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I recently realized I needed to buy a new acoustic guitar, it’s been long overdue. I’ve been using a $300 Alvarez at gigs for about 6 years now and it’s just embarrassing. The reason I hadn’t upgraded in the past is because I maybe had an acoustic gig 2 or 3 times a year, so I was always too afraid to commit any money to it.

This turned out to be more of a dilemma than I originally thought. I had invested much of my gear money into electric guitars, amps, and pedals, and almost nothing into my acoustic rig. This being the case (and me being too stubborn to sell any of my stuff) I realized I didn’t want to spend too much money on a new acoustic, but enough to where I had a nice, reliable, quality guitar to bring to gigs.

So I did what any self-respecting guitarist does…I went to Guitar Center! lol. I went in knowing I wanted to spend somewhere between $500 and $1000. After some searching I came across a Taylor 114ce. By far the best playing and nicest sounding guitar in its price range. No other guitar I looked at even compared.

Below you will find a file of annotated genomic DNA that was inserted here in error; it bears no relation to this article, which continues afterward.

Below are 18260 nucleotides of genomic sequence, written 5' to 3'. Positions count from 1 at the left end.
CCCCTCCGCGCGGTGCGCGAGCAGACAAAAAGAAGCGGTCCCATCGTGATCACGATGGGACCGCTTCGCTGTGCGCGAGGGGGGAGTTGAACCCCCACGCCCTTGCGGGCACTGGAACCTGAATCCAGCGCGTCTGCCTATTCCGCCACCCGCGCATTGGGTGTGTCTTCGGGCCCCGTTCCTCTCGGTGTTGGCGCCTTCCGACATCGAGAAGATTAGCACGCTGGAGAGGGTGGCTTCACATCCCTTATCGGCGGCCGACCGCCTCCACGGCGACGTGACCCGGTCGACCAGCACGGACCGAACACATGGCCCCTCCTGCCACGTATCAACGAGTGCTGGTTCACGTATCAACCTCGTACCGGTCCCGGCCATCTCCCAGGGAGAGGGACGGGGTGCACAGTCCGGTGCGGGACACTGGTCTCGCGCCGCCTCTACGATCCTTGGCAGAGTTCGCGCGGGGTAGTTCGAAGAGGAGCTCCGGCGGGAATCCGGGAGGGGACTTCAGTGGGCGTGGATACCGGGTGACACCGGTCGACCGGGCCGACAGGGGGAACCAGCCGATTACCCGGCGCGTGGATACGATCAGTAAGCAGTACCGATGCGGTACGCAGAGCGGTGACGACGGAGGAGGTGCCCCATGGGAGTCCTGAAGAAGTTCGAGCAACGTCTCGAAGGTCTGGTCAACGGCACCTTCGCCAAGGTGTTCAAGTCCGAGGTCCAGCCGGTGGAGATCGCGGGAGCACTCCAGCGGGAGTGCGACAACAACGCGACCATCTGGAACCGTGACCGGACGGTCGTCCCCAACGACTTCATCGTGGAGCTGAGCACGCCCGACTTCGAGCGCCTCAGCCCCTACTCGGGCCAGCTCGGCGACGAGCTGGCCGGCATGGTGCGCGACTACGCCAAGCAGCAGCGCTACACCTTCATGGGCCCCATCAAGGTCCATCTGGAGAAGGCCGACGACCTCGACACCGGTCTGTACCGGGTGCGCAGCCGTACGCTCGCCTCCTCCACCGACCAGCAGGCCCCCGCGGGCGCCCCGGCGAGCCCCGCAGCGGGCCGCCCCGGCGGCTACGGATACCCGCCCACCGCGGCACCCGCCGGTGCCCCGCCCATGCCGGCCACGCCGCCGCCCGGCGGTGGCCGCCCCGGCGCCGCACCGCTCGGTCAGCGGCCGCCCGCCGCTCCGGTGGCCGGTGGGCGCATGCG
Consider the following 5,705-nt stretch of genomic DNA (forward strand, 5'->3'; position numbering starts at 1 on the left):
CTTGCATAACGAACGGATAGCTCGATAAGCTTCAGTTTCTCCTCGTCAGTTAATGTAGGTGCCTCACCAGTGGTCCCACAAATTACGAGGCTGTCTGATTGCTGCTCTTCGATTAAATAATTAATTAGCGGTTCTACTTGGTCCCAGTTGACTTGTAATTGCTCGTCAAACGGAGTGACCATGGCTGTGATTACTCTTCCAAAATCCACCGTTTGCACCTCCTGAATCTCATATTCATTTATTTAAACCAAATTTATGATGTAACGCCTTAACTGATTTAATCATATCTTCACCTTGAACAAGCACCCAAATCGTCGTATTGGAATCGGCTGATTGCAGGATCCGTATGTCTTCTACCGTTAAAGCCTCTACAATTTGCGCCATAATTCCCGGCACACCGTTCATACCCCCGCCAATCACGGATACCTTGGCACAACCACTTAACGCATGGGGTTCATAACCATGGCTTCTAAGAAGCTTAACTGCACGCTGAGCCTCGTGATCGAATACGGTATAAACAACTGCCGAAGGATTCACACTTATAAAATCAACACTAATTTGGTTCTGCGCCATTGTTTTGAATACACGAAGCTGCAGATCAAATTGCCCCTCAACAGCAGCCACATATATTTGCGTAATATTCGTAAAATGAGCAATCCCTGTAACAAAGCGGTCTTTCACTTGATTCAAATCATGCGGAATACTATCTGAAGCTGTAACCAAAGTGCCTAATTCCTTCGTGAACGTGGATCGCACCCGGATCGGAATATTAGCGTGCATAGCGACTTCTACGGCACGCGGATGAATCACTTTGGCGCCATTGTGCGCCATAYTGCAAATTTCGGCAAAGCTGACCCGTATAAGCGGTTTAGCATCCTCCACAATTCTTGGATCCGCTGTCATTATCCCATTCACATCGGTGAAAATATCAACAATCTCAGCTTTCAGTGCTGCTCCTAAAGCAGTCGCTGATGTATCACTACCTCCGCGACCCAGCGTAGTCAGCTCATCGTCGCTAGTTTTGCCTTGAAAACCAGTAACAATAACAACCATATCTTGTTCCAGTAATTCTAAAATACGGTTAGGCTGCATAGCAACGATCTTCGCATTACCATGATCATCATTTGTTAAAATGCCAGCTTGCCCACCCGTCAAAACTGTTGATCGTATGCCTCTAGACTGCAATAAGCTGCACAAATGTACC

I was very surprised that this guitar was only $800 due to its playability and tone, not only acoustically but also through an amp. In both settings, this guitar comes across as very warm and full sounding even despite its size. It also maintains an extremely nice clarity that doesn’t have that “plastic” sound that a lot of other guitars in that range have. I’m assuming this is partly due to the matte finish rather than the gloss. Even though the electronics are fairly simple this guitar sounded great when plugged in.

The only negative I noticed on this guitar was the lack of a battery power light. So it’s best to always carry an extra 9v.

Have you played a Taylor guitar? What were your thoughts and experiences?

The post Taylor Acoustic Guitar Review – Model 114CE appeared first on Infinite Guitar.

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As guitar players, we often think more is better. More gain, more volume, more output, more tone.